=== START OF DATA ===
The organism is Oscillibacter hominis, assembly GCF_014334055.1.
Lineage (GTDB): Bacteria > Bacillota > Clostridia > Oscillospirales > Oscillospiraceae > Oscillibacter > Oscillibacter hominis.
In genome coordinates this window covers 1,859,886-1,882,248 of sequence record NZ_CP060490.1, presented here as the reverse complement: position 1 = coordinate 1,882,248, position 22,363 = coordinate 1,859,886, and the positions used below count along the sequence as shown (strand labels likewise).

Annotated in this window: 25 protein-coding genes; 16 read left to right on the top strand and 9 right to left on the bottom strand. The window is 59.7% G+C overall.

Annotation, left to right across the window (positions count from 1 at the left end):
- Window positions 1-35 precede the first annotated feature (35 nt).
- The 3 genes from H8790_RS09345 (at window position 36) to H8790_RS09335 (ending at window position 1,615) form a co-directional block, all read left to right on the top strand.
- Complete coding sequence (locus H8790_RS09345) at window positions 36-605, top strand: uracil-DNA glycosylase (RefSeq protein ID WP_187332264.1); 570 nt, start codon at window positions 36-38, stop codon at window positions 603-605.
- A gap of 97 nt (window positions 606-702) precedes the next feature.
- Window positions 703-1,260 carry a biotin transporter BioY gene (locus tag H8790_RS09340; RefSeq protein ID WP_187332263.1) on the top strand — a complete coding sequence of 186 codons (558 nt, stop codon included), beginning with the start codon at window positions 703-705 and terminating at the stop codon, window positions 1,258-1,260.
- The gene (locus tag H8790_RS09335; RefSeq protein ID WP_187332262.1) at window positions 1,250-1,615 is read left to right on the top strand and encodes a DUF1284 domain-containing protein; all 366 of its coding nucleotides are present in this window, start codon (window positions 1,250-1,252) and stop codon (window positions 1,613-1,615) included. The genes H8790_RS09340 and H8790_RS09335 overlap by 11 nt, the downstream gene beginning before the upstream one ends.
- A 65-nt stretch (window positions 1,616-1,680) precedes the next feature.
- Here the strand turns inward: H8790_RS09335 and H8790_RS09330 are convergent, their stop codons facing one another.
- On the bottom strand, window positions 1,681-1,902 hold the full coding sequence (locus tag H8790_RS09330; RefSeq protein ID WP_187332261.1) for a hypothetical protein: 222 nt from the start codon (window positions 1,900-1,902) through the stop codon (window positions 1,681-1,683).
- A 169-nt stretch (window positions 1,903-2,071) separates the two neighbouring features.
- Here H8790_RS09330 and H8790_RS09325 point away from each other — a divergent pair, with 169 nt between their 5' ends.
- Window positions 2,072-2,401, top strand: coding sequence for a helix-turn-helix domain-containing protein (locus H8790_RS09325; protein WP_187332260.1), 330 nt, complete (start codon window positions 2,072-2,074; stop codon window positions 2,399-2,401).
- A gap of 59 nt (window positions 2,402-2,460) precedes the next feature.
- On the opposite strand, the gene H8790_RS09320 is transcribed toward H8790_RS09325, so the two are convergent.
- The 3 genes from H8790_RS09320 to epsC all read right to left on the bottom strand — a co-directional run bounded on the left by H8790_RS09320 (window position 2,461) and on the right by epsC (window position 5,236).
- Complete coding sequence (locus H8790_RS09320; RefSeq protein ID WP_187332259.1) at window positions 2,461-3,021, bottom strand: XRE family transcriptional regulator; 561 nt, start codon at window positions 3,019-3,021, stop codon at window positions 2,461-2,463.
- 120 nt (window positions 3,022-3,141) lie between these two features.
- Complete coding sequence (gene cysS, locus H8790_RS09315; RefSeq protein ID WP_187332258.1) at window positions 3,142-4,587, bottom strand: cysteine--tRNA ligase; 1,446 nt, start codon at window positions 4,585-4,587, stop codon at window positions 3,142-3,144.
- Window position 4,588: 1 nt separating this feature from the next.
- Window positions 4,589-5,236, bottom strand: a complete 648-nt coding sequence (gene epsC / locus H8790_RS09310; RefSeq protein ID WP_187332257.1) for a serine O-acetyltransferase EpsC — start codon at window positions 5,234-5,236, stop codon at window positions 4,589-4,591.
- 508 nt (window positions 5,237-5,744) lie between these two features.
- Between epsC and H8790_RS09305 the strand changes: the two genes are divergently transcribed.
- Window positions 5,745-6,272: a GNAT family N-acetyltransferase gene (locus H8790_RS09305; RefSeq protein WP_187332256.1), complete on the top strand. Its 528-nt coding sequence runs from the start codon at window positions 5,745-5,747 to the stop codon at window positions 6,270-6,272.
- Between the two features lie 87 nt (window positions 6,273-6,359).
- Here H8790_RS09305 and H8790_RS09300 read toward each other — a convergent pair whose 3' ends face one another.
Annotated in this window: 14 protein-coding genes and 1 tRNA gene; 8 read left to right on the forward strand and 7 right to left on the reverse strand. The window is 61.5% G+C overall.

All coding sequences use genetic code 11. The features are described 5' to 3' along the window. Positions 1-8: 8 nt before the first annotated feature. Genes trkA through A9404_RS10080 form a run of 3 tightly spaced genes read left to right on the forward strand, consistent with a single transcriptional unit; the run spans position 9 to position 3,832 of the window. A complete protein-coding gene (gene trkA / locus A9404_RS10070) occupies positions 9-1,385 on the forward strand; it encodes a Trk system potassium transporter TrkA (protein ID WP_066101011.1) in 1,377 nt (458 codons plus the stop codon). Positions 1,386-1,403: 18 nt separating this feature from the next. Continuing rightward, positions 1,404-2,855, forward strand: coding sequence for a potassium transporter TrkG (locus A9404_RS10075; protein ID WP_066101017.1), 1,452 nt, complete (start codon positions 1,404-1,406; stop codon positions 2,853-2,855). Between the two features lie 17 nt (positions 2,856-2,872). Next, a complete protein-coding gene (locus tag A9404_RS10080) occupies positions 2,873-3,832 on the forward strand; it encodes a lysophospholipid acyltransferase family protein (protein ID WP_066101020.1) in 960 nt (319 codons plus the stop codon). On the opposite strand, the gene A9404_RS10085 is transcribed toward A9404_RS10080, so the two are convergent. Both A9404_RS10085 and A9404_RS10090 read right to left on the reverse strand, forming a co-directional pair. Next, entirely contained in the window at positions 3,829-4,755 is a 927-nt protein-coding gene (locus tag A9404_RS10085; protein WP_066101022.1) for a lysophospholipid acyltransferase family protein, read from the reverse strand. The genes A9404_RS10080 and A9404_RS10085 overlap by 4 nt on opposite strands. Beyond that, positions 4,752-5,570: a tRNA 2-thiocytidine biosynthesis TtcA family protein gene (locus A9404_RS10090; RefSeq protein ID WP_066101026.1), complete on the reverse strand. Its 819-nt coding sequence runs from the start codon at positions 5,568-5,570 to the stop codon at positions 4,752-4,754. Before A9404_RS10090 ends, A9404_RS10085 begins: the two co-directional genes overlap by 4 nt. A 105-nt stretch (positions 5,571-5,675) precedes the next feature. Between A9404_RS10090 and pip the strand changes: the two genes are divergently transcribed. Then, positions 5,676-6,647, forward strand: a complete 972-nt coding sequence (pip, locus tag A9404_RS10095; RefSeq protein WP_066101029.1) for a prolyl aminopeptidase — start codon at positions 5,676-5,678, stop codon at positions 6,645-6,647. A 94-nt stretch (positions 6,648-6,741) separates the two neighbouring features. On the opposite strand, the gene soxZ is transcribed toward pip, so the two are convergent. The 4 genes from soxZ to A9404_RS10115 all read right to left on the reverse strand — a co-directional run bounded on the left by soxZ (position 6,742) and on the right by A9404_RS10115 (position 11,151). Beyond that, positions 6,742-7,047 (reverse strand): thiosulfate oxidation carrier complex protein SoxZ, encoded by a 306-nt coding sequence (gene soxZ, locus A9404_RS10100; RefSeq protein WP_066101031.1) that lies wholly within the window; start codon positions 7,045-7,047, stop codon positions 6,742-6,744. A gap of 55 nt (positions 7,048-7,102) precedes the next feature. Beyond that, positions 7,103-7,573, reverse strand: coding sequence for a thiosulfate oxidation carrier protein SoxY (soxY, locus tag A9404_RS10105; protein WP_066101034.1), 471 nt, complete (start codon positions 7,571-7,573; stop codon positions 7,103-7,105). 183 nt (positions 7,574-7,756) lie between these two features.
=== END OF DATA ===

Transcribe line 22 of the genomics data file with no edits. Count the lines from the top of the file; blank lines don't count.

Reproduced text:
- 120 nt (window positions 3,022-3,141) lie between these two features.